Aug. 10 2015 @ 2:36 am
    1. Heather @ Ferreting Out the Fun author

      Certainly as an expat you understand the whole concept of finding a tribe! I have to think it must be nice to feel a part of an online community, as I know it brought us a lot of comfort and support during the early part of our trip and was one of the reasons I was so glad we started our blog. It has brought us into contact with so many great people and without travel blogs, I don’t know if we ever really would have made the leap we did or if we would still be doing it. Many of our best memories from our time in Asia were from meeting up with other bloggers, and it was definitely something I missed when we were back in Toronto and Minnesota… places hardly anyone really visits. Hopefully now that we’re in Mexico, and a very popular part at that, we’ll get to make some more travel blog friends!

      (Also, I agree about conferences and the like. I think it would be fun for meeting people, but I have no interest in wooing sponsors or trying to hobnob with tourism boards. Just want to talk travel with likeminded people and have some fun!)

      Aug. 10 2015 @ 1:16 pm
  6. Steph, I sure can relate to so much you have written. It seems that finding the correct travel/home/friend/family/exploration/blogging balance becomes a phase that we nomads all go through. We are not quite as far on our journey as you and Tony, but already we have tweeked our original plans. I too have developed a need to stay more connected to “home”, but am far from ready to stay put for very long. What our current pattern seems to be morphing into is more of a travel for a month, stay home for a month, wash clothes, repack and repeat. We are fortunate to have a tiny cabin in the San Bernadino mountains we can use as a base on the “home” months. This allows us time to reconnect with family and friends, recharge, get caught up on missing blog posts, and do a bit of planning for the next adventure. Time will tell if this works for us, but we remain open and committed to still seeing as much of this big, beautiful planet as we can. Wishing both of you continued happiness, growth, peace and fulfillment along your journey!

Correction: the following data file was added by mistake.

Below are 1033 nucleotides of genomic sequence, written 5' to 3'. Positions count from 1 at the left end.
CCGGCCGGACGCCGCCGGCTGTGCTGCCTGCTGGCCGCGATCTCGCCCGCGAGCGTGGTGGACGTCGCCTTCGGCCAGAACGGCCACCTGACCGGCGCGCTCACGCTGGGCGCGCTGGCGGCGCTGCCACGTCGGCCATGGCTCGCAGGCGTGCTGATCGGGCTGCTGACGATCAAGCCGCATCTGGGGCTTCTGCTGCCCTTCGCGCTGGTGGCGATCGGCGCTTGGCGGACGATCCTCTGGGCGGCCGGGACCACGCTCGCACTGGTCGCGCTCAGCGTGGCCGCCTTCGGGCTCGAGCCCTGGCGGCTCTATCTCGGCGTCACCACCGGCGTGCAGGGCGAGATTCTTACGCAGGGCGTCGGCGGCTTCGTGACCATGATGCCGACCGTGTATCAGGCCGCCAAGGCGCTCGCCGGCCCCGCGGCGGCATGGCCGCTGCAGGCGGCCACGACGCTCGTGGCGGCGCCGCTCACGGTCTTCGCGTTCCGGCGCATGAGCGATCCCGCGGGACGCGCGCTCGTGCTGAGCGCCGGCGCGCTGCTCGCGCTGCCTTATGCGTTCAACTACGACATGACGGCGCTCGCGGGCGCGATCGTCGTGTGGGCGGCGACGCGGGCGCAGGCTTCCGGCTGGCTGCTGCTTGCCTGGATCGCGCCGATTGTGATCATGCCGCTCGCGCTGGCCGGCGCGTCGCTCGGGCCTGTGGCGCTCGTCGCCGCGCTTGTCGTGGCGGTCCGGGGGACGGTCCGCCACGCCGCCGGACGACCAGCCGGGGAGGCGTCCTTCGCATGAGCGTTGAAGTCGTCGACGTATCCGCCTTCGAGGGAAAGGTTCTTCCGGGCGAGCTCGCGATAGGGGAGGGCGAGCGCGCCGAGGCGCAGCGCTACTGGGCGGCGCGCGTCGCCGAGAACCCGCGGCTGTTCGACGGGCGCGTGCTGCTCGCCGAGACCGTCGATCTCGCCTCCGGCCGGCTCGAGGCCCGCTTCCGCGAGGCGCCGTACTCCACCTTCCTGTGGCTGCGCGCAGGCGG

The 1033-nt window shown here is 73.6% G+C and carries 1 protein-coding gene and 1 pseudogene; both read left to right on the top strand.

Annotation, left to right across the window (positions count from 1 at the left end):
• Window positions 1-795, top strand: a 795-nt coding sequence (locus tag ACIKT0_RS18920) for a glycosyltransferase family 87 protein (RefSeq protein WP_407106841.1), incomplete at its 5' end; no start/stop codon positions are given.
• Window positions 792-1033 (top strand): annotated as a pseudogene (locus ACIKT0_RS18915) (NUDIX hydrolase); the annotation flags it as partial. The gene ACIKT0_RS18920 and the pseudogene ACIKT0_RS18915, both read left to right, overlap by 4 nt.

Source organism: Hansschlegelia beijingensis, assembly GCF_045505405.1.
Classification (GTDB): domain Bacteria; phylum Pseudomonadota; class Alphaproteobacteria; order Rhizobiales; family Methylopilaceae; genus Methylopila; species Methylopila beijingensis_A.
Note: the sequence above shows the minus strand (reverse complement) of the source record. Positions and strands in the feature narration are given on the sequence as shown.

Aug. 10 2015 @ 6:56 am
    1. Joanne Joseph author

      I think the biggest mistake long-term travelers make is plotting out a vision of how their trip will go and then not giving themselves wiggle room for when their desires and needs change. Traveling for more than, say, three months is a pretty big deal and the person you are after traveling for six months is inevitably going to be different than the person you were at the start of your trip. We’ve met people who were really hard on themselves because they felt they were traveling the “wrong” way or that they had to do certain things or go to certain places or move at a certain pace because that’s what they had read others had done before them. But trips like these are so personal and if you find it works better for you to just travel in one month spurts now, even if that isn’t how you initially traveled, then that’s fantastic! And maybe a year from now or at some other point down the road you’ll find you need to shuffle up your travel style once again. The only way to travel “wrong” is to do it in a way that makes you unhappy.

      Aug. 10 2015 @ 1:20 pm
  7. Congratulations to you both for travelling the way that you want to and most importantly, doing it with pride.
    There is no right way or wrong way to travel no matter what anyone says, only your way. And it’s true, it’s difficult to find “the tribe” when one is constantly on the move.

    I’ve been travelling since my GAP year at university and then left England for 6 weeks and came back 2 years later! This is when I knew that my life from my peers would be different. And of course, as one gets older, one begins to plan on how to make life choices that would embrace, rather than hinder, thus, the expat life came along which gives you that sense of exotic-ness while at the same time a sense of balance, identity and community. I still travel solo a few times a year, or with my husband only, my son only (I used to strap him on my chest and go hiking) and with them together.

    I haven’t lived “home” since I left for university and I haven’t lived in England for 16 years! In my mind, travel / lifestyle blogging is just the icing on the cake.

    Aug. 10 2015 @ 8:46 am
    1. Victoria@ The British Berliner author